Looks good. I’m Sam Kessegne I’m with
San Diego State University Mechanical Engineering department specifically with
the Bio-engineering program. I am one of the PIs in this engineering research center which is
known as Center for Sensory Motor Neural Engineering. We went through a five-year review last May
of this year and we’re pleased to learn that our grant has been approved for the next five
years which is 2016-2021. The money is from 15-20 million. and we will be able to continue our work and
actually produce major milestones building upon the success that we had
the past 5 years. this is actually my dream job, when I came here and had the opportunity to work on medical devices for the brain I was really excited because it’s
exactly what I want to do and it’s the brain. I mean who isn’t interested in the brain? Believe it or not in the United State alone we have about 100,000 people
with electrodes implanted in their brains which actually allow them to
lead normal lives. Particularly patients of parkinson’s disease or chronic depression or anybody with spinal cord injury.
The electrodes that we’re working on in my lab at San Diego State University are made of carbon and we think over long-term it has corrosion resistance much better than metals and through collaboration with our partners at University of Washington and MIT We’re learning how the brain is responding to our electrodes. At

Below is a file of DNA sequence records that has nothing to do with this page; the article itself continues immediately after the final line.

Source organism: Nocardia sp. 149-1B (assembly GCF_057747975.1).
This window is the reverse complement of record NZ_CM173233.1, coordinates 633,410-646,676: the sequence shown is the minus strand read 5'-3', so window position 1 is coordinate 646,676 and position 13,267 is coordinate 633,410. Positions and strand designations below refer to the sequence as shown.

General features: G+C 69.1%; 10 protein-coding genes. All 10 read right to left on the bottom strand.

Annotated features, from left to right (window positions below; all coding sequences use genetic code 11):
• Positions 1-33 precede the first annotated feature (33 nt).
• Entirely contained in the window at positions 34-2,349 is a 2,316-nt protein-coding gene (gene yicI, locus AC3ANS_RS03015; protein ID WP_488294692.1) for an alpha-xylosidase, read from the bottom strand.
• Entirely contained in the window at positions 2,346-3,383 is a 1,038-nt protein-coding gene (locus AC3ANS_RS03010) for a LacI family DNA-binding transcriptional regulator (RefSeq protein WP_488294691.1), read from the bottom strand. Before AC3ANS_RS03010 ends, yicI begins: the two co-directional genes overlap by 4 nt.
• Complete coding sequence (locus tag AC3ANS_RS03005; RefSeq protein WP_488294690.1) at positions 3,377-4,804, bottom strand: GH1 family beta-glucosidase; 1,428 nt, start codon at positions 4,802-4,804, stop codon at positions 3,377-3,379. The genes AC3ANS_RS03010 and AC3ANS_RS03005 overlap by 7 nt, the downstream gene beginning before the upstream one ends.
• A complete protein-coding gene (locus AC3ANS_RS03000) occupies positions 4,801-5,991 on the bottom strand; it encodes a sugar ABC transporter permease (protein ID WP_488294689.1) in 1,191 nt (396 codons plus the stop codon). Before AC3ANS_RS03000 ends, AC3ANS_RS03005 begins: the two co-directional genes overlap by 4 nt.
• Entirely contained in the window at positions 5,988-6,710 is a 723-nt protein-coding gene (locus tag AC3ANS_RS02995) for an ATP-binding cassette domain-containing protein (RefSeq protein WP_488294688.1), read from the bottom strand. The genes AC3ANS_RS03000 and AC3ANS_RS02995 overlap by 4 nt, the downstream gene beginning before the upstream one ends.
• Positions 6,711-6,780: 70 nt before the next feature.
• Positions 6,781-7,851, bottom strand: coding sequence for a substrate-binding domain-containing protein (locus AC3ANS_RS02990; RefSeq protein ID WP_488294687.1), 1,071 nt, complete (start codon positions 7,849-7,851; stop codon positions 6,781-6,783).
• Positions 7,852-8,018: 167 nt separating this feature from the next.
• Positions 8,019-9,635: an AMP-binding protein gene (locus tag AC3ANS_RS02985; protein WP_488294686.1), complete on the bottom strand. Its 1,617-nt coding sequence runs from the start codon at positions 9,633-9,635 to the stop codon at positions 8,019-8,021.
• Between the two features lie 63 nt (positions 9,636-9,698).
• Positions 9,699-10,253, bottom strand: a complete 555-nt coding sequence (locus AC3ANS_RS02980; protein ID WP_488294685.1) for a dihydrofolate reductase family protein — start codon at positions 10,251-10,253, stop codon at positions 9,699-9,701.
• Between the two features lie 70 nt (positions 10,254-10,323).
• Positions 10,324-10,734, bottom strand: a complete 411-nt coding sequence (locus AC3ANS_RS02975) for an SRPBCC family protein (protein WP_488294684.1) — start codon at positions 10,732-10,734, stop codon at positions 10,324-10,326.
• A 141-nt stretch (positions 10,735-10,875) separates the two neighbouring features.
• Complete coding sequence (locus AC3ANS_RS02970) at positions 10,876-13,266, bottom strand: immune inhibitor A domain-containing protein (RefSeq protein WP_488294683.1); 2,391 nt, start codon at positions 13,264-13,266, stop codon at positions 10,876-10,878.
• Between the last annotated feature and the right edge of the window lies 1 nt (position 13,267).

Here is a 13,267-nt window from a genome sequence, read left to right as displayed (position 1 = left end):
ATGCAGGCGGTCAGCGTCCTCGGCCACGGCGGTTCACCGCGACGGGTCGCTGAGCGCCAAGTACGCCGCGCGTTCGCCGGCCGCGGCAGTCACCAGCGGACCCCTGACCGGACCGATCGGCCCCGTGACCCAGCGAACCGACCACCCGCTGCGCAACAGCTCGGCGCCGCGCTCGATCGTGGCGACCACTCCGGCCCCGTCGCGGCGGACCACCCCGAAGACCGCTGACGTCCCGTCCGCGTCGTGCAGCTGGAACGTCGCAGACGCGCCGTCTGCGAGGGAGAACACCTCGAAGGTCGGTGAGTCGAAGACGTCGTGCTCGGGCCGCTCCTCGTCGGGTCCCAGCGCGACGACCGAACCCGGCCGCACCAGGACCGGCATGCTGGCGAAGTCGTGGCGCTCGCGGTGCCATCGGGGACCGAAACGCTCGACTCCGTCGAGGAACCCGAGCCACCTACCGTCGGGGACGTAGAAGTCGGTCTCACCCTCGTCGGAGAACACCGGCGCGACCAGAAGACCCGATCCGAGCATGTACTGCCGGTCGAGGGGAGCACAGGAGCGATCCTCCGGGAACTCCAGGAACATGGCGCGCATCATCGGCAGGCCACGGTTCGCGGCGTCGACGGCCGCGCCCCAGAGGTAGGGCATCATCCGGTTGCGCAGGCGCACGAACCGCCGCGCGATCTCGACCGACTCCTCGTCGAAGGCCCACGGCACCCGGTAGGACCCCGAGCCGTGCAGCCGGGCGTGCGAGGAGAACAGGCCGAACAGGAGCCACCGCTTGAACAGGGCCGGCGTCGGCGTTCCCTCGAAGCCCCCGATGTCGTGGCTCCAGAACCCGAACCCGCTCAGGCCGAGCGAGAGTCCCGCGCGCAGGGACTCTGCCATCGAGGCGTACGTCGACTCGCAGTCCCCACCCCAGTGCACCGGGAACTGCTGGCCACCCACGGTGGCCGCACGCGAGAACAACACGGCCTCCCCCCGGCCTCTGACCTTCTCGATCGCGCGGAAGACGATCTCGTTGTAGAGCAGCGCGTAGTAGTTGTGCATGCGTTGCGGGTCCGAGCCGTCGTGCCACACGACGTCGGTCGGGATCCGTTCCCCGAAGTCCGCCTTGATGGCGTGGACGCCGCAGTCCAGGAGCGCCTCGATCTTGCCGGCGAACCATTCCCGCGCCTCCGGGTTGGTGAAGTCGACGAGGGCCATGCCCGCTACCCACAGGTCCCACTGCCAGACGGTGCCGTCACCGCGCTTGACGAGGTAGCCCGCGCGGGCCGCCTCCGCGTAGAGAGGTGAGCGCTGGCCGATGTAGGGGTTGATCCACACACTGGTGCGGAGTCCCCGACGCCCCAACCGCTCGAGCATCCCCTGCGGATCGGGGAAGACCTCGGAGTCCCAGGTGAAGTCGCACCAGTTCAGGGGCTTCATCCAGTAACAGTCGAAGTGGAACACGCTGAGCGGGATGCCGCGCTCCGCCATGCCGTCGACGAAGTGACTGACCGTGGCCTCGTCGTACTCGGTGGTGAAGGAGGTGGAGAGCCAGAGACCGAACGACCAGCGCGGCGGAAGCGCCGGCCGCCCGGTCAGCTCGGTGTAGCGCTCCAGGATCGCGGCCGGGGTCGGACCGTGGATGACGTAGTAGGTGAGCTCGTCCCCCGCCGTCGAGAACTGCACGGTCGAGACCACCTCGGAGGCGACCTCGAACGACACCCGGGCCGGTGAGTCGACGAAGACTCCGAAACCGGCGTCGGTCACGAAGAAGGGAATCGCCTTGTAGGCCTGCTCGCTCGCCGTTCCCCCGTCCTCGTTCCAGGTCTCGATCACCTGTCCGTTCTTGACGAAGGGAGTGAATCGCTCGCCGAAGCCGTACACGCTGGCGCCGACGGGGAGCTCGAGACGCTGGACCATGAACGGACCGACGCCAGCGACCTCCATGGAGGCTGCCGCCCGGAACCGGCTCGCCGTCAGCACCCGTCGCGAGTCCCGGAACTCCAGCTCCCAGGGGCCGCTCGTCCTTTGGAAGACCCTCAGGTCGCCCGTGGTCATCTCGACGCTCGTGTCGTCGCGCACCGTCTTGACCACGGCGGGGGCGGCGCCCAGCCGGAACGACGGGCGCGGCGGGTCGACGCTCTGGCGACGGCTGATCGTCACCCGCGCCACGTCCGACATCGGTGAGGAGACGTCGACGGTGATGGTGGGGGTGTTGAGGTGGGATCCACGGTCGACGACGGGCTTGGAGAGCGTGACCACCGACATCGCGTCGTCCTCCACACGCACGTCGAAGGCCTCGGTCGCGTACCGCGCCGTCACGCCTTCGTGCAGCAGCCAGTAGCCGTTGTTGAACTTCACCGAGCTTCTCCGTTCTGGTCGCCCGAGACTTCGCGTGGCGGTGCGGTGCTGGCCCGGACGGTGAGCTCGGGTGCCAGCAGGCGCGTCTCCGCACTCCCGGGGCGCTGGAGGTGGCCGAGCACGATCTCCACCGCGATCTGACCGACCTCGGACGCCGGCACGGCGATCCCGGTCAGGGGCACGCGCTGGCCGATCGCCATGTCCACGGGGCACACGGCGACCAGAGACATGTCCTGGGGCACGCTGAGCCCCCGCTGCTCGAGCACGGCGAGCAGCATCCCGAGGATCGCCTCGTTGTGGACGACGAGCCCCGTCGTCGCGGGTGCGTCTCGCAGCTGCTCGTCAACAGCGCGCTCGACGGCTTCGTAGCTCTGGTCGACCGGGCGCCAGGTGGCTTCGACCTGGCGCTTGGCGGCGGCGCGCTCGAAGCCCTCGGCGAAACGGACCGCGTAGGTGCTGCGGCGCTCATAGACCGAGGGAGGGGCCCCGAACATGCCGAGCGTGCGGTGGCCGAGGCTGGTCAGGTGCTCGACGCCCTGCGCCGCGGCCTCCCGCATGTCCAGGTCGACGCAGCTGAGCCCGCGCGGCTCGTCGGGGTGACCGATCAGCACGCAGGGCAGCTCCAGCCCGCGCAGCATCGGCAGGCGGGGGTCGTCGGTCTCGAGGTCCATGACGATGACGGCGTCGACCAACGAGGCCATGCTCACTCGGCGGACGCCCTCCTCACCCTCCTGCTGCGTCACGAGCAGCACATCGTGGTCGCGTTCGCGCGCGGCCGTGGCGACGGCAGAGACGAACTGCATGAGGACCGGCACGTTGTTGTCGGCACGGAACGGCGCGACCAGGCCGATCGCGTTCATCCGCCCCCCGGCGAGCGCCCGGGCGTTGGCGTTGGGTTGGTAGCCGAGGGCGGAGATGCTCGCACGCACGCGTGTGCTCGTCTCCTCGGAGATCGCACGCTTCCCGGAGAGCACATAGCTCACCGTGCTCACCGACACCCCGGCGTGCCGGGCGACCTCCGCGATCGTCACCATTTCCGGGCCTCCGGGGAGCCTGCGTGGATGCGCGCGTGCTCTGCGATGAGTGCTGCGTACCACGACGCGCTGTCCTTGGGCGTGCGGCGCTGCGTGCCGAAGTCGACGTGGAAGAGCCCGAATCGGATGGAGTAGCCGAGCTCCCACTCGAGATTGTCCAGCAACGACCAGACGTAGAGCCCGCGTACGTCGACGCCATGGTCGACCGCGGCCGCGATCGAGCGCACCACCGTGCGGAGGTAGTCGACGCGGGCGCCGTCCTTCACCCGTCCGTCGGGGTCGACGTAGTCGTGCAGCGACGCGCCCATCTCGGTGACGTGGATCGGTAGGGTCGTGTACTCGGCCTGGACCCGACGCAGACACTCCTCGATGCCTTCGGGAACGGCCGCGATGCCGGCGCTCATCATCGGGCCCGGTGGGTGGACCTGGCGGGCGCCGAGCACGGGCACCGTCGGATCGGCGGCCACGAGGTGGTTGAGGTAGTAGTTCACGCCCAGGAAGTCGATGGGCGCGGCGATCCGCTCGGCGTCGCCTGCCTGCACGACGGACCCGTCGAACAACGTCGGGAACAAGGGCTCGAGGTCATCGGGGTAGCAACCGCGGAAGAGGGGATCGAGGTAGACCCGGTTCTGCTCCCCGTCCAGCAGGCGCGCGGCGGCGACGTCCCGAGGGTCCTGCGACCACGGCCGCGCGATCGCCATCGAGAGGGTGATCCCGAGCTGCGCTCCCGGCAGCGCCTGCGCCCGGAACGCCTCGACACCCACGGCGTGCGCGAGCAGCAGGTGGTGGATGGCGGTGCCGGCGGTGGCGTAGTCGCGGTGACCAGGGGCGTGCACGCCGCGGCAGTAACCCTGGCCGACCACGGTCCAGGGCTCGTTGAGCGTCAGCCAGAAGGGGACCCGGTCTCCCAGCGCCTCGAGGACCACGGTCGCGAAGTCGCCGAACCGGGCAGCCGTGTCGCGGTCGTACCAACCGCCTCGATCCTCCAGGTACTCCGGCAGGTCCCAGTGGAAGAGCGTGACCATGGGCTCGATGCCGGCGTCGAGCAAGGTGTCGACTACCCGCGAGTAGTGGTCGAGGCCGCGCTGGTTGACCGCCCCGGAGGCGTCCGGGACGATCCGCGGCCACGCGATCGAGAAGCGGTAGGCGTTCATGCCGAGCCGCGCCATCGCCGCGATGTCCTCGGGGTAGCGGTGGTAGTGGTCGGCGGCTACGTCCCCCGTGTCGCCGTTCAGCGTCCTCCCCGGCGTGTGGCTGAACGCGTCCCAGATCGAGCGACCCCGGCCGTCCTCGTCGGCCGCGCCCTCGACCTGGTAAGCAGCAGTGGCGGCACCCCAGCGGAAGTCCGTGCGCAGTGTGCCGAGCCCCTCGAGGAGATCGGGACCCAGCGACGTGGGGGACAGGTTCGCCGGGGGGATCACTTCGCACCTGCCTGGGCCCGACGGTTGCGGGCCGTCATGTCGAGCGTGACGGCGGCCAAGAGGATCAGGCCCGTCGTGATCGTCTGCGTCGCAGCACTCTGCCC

this point we have enough data sets to convince us that the electrodes we are manufacturing at our lab are robust enough for long term implementation particularly where electrical stimulation of the electrodes is involved. This particular design is meant electric chemical detection and this design is meant for electrical stimulation. When you stimulate the brain unknown phenomenon happen for example the
acidity and basic nature of the fluid surrounding the brain changes .
That interface where silicon or carbon hits your tissue is an interesting area and very challenging area to overcome and understand. And that will eventually determine the success of the mission of our center. We hope over the next five years we’ll understand more of this and make the brain computer interface more natural.